Cell Biology

David Evans

Professor David Evans

Chair of the Cell Biology Section



Associate Dean Research and Knowledge Exchange
Department of Biological and Medical Sciences
Faculty of Health and Life Sciences

Davis Evans leads on research and knowledge exchange across a wide-ranging Faculty including healthcare, biological and biomedical science, sports science, nutrition and environment. He also undertakes research in plant cell biology and have developed an international reputation in plant nuclear envelope biology, where he co-leads the International Plant Nucleus consortium of scientists in the UK, France, Germany, Belgium, Spain, the Czech Republic, the USA, Japan and New Zealand (https://doi.org/10.24384/IPNC). His research group is a member of the Indepth COST Action ( http://www.cost.eu/COST_Actions/ca/CA16212 and /indepth/).

David is a member of the Cell Biology Research Group at Oxford Brookes, specialising in the plant nuclear envelope. With Dr Katja Graumann, he co-leads the Plant Nuclear Envelope Research Group and am co-founder and co-leader of the International Plant Nucleus Consortium
Research group membership
Plant Cell Biology
Research grants and awards
Expand more information panel Impact of Nuclear Domains on Gene Expression and Plant Traits (led by University Clermont-Ferrand)
Research Network
Evans, David Edgar (Hl Dept of Biological & Medical Sciences)
(01/09/2017 - 31/08/2023)
Funder: COST Association
(Previous awards: Leverhulme Trust, BBSRC, Royal Society)
 

Research projects
He is currently researching a family of nuclear envelope associated proteins (NEAPs) which were discovered in my laboratory by Dr Katja Graumann and we believe to interact between the nuclear envelope and chromatin. We use a variety of techniques for protein-protein interaction and live cell imaging in our work, including generation of mutants and fluorescent constructs of nuclear proteins.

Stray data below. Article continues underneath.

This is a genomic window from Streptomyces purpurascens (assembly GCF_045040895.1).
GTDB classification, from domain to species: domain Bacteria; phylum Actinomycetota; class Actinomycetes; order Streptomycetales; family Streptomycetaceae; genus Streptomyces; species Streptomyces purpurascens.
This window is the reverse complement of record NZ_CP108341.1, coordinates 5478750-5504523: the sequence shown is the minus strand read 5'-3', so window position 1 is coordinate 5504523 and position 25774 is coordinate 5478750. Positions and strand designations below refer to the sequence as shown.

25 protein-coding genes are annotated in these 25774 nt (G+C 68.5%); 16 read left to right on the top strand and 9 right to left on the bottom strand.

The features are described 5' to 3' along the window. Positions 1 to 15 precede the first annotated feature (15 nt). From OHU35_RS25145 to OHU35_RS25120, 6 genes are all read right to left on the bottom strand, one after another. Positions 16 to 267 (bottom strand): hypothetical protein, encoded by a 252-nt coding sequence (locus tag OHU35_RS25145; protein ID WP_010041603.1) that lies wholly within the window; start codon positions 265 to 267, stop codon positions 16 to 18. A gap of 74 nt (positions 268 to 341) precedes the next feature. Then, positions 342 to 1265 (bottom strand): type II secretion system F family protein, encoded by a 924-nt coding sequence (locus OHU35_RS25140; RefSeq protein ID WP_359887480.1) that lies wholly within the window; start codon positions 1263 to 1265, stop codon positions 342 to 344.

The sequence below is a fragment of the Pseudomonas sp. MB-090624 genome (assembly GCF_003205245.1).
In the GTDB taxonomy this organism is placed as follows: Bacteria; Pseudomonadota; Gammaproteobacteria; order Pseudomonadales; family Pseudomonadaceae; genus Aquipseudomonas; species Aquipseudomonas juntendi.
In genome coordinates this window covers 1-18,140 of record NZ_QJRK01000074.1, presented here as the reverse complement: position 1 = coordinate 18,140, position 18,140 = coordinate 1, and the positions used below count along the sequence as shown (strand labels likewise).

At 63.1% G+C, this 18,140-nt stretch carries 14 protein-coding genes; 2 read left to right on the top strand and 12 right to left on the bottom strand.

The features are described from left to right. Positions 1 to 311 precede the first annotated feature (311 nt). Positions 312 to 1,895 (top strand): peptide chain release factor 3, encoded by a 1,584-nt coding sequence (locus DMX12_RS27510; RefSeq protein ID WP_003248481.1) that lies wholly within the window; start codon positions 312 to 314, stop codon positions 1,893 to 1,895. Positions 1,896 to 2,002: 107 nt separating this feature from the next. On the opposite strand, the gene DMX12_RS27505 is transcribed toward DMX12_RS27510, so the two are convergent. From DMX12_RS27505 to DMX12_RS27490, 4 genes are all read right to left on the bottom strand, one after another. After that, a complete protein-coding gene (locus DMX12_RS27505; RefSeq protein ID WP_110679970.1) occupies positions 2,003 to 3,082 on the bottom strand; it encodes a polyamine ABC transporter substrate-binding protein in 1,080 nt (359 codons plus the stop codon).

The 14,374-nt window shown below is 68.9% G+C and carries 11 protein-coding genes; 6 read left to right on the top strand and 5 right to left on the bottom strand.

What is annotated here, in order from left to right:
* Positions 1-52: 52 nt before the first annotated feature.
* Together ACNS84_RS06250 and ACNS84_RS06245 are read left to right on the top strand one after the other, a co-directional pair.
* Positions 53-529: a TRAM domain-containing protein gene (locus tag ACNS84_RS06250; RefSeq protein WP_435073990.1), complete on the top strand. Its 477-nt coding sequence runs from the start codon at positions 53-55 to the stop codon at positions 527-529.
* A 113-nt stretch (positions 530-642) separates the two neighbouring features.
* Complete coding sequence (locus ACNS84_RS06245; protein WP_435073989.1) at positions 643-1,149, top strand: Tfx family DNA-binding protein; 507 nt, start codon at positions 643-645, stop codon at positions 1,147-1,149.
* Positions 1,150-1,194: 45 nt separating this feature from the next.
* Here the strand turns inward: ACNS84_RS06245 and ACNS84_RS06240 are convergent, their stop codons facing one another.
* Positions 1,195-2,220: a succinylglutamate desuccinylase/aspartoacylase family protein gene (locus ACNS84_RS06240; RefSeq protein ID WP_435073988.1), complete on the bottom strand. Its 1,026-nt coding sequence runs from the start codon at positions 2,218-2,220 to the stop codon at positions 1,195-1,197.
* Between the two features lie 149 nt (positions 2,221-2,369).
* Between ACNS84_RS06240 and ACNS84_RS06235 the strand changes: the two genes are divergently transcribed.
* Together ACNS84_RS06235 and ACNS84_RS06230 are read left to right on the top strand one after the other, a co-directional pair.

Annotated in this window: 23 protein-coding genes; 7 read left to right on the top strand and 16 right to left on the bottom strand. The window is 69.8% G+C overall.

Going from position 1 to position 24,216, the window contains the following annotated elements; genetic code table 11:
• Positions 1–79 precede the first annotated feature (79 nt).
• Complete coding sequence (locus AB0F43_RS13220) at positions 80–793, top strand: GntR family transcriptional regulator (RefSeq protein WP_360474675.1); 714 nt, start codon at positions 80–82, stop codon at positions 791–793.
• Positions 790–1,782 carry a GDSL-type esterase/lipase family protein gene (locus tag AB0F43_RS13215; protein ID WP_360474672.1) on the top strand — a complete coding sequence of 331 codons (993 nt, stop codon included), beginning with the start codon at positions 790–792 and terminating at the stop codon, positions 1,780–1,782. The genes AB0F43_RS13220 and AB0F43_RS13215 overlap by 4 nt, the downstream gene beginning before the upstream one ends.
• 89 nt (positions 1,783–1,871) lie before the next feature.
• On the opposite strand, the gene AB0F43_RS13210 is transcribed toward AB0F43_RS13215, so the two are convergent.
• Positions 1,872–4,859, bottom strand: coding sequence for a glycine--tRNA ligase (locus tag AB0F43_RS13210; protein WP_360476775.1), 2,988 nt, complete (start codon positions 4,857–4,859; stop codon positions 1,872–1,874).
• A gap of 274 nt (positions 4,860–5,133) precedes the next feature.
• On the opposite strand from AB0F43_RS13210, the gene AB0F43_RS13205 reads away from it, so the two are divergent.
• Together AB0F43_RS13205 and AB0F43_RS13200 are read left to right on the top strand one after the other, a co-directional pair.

Research impact
The nuclear envelope (NE) is of key importance in regulating the function of the nucleus. Chromosome territories are created by interaction with it with associated gene regulation; chromatin is structured by proteins which attach to the NE and the whole nucleus is positioned in disease and development by proteins interfacing with the NE. The role of the NE is therefore being explored to enhance transformation of plant material and to enhance disease and drought resistance.

Further information:
https://doi.org/10.24384/IPNC
http://www.cost.eu/COST_Actions/ca/CA16212/indepth/


You can contact David via email on

deevans@brookes.ac.uk